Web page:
Did you know that most of the very early “Christmas” art that has survived into the present is in the catacombs around Rome?
Perhaps the earliest known Christian painting is a simple 2nd century portrayal of the Annunciation, on the dome of a tomb in the Catacomb of Priscilla. But dating wall paintings is an inexact science at times, and many believe the paintings at Dura Europos to be earlier.
A painting of the Madonna and Child in the same catacomb complex has been dated to the late 3rd century. These paintings were done in the popular Roman style of the time.
Much of what remains of early Christian art has been discovered in these catacombs, which were used primarily from the 2nd through the 8th centuries CE. They were closed in the 9th century, mainly because of repetitive destruction by invading Goths and Lombards.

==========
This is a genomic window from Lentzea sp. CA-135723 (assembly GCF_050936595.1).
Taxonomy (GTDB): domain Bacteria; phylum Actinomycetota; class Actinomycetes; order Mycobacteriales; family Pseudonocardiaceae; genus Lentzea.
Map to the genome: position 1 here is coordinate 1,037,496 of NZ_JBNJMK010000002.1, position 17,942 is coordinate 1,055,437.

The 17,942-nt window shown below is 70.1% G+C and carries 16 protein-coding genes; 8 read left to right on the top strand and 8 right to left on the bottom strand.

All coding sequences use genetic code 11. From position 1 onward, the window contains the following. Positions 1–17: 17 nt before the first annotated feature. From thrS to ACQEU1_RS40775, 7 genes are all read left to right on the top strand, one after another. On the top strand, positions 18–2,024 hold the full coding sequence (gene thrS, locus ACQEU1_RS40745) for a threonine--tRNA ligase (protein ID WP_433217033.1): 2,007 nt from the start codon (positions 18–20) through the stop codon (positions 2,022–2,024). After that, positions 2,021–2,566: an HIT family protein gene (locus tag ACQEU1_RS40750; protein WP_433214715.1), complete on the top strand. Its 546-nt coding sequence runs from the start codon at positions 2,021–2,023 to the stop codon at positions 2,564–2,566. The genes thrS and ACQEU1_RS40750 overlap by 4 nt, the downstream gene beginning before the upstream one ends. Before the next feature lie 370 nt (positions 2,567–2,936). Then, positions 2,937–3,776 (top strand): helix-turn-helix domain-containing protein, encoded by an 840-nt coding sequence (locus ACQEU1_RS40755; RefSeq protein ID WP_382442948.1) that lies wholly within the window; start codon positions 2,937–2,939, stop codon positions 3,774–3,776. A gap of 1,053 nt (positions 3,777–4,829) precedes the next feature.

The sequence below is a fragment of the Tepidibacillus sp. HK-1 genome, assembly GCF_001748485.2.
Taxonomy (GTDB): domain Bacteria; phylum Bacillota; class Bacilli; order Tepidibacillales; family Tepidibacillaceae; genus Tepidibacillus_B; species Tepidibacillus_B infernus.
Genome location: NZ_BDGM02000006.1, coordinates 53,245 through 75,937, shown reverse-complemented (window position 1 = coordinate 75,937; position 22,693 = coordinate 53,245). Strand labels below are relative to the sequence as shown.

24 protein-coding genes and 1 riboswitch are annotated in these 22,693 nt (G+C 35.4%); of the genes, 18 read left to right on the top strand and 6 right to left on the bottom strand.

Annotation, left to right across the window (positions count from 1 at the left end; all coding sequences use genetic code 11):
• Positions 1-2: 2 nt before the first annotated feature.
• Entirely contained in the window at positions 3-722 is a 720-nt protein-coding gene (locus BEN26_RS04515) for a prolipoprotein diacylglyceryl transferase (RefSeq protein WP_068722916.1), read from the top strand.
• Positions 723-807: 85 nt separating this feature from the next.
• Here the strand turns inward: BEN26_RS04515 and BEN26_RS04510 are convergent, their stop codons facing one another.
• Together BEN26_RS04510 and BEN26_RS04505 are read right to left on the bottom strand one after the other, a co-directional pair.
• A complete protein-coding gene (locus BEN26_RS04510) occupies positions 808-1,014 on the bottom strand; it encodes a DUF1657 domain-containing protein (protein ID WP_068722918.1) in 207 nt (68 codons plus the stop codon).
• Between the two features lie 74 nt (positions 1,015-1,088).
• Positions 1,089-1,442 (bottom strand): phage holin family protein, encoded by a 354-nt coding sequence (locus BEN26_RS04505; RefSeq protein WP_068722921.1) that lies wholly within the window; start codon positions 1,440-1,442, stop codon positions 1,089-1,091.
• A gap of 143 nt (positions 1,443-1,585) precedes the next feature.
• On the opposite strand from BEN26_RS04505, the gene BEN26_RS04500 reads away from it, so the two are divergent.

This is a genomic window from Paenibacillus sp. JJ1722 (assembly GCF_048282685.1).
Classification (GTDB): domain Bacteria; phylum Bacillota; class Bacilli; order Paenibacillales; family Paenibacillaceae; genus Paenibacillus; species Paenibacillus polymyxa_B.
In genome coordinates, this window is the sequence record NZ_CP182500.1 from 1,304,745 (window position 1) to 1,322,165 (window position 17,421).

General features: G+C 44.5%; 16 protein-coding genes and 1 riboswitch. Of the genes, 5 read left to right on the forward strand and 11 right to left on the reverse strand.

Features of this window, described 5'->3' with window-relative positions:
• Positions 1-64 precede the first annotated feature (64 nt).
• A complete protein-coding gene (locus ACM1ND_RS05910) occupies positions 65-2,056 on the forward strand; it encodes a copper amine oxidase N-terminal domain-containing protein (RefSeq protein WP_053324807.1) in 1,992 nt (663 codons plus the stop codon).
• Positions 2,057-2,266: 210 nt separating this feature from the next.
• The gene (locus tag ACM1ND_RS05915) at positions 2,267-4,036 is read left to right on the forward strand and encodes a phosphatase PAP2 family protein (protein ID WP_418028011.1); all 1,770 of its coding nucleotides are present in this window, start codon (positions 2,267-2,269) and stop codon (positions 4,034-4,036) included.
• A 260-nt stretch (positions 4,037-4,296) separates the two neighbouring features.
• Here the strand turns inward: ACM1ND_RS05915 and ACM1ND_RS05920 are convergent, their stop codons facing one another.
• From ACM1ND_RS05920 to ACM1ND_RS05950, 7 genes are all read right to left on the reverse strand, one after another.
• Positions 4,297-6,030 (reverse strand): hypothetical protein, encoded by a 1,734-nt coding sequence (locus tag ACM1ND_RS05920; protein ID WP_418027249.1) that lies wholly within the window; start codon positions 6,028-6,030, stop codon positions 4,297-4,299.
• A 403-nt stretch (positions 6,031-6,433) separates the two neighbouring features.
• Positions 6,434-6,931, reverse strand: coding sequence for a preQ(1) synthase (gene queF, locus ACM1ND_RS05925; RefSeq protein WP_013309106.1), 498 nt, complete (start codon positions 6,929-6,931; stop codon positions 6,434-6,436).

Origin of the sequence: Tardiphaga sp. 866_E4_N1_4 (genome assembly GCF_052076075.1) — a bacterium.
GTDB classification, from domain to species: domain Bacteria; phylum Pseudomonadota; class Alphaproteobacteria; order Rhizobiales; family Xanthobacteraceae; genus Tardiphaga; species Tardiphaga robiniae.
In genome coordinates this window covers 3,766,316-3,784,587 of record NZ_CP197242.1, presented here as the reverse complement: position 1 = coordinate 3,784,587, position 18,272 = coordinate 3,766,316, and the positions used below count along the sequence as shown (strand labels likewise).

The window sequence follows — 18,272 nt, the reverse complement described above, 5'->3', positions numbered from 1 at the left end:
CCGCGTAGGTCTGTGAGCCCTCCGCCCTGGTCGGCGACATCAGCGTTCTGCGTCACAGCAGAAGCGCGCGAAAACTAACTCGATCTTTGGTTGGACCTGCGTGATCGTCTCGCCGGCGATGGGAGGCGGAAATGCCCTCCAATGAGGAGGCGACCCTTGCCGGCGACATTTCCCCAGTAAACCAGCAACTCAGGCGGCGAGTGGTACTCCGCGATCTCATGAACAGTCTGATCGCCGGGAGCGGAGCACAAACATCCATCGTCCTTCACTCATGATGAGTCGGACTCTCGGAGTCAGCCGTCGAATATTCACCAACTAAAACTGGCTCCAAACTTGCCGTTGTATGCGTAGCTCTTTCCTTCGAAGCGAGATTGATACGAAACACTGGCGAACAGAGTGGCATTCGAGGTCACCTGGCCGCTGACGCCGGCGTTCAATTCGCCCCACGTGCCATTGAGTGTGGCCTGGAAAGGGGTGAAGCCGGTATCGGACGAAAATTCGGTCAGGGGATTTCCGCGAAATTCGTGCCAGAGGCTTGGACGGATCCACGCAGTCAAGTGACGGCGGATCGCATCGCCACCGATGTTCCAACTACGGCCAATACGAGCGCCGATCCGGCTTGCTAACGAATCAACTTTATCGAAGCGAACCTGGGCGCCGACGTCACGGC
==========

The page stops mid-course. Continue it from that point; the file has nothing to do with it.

Crosses were not common among the earliest symbols. Instead, the Chi Rho, Good Shepherd, fish, anchors, alpha and omega, and praying figures known as “orants” were typically used to decorate tombs. The Good Shepherd in particular was also a common symbol for pagan Roman burials.
Not until after 313, when the Edict of Milan made the practice of Christianity legal throughout the Roman Empire, did Christian art become more public, and eventually, more complex. The Magi with their gifts was a favorite theme in the 4th and 5th centuries, as was the Annunciation, the angels singing praises, and the Virgin and Child; however, Mary was most often portrayed solemnly, seated on a throne with the child in her lap.
There has been some discussion about whether the arrow-like symbols in the painting below of Jesus with Peter and Paul might also be angels.
After the first millennium artists began to “humanize” the nativity, adding details to the scene and softening Mary’s appearance. Finally, by the 1300’s the classical paintings we’re familiar with today began to emerge.
Interestingly enough, the first portrayal of Jesus on the cross didn’t appear until sometime between the 6th and 8th centuries.